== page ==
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Two Finger Caging of Concave Polygon. Peam Pipattanasomporn Advisor: Attawith Sudsang. Outline. Objectives & Basic Concepts Maximal Cage Problem Minimal Cage Problem Discussion & Conclusion. Objectives & Basic Concepts. Definition of Caging.

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Two finger caging of concave polygon

Two Finger Caging of Concave Polygon

Peam Pipattanasomporn

Advisor: Attawith Sudsang


  • Objectives & Basic Concepts

  • Maximal Cage Problem

  • Minimal Cage Problem

  • Discussion & Conclusion

Objectives basic concepts

Objectives & Basic Concepts

Definition of caging
Definition of Caging

  • Object is caged when it cannot escape to infinity w/o penetrating obstacles.

  • Our system:

    • Rigid Object, represented with simple polygons.

    • 2 Point Fingers.

    • On a plane, 2D problem.


  • “Determine sets of configurations that can cage the object with two fingers.”


  • Characterize ALL maximal cages & minimal cages.

Previous work
Previous Work

  • Rimon & Blake’s: Two 1-DOF finger caging

    • Largest cage that leads to a certain immobilizing grasp.

    • Topological change of Free (configuration) space.

Our work
Our Work

  • Transform the Configuration space into a Search graph.

  • All largest possible cages.

    • Not cage that leads to a specified immobilizing grasp.

Configuration space
Configuration Space

  • System of 7-DOF

    • 3-DOF rigid object orientation/position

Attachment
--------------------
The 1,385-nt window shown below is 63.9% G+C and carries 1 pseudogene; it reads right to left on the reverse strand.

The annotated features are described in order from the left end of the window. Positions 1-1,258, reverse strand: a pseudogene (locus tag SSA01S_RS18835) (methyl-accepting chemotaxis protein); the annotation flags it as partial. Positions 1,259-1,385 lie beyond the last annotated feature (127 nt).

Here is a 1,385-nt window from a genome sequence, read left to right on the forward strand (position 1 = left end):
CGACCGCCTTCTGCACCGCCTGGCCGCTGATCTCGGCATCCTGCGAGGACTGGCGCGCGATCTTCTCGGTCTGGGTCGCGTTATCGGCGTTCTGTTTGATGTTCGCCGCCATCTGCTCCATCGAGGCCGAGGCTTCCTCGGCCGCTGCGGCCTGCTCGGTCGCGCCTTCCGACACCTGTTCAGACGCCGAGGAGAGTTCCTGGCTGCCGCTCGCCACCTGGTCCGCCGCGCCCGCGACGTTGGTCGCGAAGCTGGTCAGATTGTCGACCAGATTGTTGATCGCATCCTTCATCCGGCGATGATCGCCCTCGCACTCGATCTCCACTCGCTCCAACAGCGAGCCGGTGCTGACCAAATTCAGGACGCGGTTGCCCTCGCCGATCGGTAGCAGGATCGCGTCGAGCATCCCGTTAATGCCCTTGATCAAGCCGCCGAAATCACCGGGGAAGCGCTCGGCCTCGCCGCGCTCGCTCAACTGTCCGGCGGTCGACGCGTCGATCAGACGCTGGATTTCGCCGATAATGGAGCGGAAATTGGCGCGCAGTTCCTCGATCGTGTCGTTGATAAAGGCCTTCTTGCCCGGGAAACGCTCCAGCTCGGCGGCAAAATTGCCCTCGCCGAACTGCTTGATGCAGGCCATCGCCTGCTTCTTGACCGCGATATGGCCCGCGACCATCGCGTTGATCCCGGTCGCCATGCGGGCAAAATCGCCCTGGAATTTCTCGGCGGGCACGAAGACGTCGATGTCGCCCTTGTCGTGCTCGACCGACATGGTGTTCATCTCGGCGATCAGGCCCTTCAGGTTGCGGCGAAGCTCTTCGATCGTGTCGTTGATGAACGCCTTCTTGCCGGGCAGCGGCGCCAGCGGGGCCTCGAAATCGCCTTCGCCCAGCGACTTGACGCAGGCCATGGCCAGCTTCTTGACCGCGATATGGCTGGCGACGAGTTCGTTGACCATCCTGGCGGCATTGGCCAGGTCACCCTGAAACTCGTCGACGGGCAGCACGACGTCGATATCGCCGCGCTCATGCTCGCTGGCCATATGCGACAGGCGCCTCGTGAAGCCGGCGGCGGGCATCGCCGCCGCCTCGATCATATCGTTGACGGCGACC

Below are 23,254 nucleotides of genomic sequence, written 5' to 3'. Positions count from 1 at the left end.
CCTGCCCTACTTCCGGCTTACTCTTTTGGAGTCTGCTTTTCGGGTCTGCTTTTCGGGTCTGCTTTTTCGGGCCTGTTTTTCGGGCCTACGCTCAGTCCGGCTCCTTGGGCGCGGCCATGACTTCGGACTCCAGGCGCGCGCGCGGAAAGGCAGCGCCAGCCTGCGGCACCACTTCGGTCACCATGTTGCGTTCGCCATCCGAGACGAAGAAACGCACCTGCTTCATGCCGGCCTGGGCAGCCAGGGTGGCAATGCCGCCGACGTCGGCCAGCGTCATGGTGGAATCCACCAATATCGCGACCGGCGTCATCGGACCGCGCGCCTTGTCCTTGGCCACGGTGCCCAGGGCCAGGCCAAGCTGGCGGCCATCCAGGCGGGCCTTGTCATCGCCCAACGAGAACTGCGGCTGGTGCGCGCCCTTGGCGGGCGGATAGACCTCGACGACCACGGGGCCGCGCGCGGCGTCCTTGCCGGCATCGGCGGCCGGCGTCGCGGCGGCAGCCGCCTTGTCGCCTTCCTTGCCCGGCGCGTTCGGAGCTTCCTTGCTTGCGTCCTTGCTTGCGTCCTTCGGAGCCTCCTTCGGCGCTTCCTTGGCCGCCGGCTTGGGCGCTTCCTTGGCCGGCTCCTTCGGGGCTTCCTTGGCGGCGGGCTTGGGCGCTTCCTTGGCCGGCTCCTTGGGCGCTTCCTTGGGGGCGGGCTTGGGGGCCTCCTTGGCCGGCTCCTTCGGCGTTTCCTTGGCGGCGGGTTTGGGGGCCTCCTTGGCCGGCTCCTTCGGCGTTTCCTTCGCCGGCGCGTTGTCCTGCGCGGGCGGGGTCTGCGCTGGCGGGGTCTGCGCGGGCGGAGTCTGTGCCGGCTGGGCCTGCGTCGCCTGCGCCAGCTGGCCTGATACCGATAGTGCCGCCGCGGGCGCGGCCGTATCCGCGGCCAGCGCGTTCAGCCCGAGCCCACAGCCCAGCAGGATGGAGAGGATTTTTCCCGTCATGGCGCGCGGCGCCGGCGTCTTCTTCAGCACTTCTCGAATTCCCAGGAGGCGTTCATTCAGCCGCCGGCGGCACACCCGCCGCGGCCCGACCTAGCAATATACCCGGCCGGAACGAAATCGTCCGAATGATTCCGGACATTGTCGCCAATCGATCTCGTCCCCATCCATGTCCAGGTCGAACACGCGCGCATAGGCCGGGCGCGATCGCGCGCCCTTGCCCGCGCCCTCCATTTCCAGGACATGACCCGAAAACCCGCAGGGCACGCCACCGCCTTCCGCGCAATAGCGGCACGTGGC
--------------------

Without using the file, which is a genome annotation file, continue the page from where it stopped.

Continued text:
• 2x2-DOF positions of the fingers

    • However, whether the object is caged is independent from choice of coordinates (3-DOF ambiguity.)

Configuration space1
Configuration Space

  • Fix the rigid object’s orientation/position.

  • 2x2-DOF positions of the fingers (u, v).

  • Analyze motion of fingers relative to the object.

  • Object is not caged when two fingers are at the same point.

Maximal cage
Maximal Cage

  • A connected set containing every configuration (u, v) that can cage the object.

  • A maximal cage is associated with ONE critical distance d+.

Critical distance d
Critical Distance d+

  • Least separation distance between fingers that allows object to escape.

  • d+(u,v)

  • Different d+impliesDifferentmaximal cage.

Problem definition
Problem Definition

  • Characterize all Maximal Cages.

    • Set Description

      • Describe configurations in a maximal cage.

      • By a configuration in the maximal cage and its d+.

    • Point Inclusion

      • Which maximal cage a configuration (u, v) is in?

      • If so, what is d+ of the maximal cage?

Determining d u v
Determining d+(u, v)

  • To characterize a maximal cage, we need:

    • A configuration (u,v) inside a maximal cage.

    • d+ of such configuration.

  • How to determine d+(u,v), least upper-bound separation distance that allows the object to escape?

    • Consider an escape motion starting from (u,v).



D u v
d+(u, v)

D u v1
d+(u, v)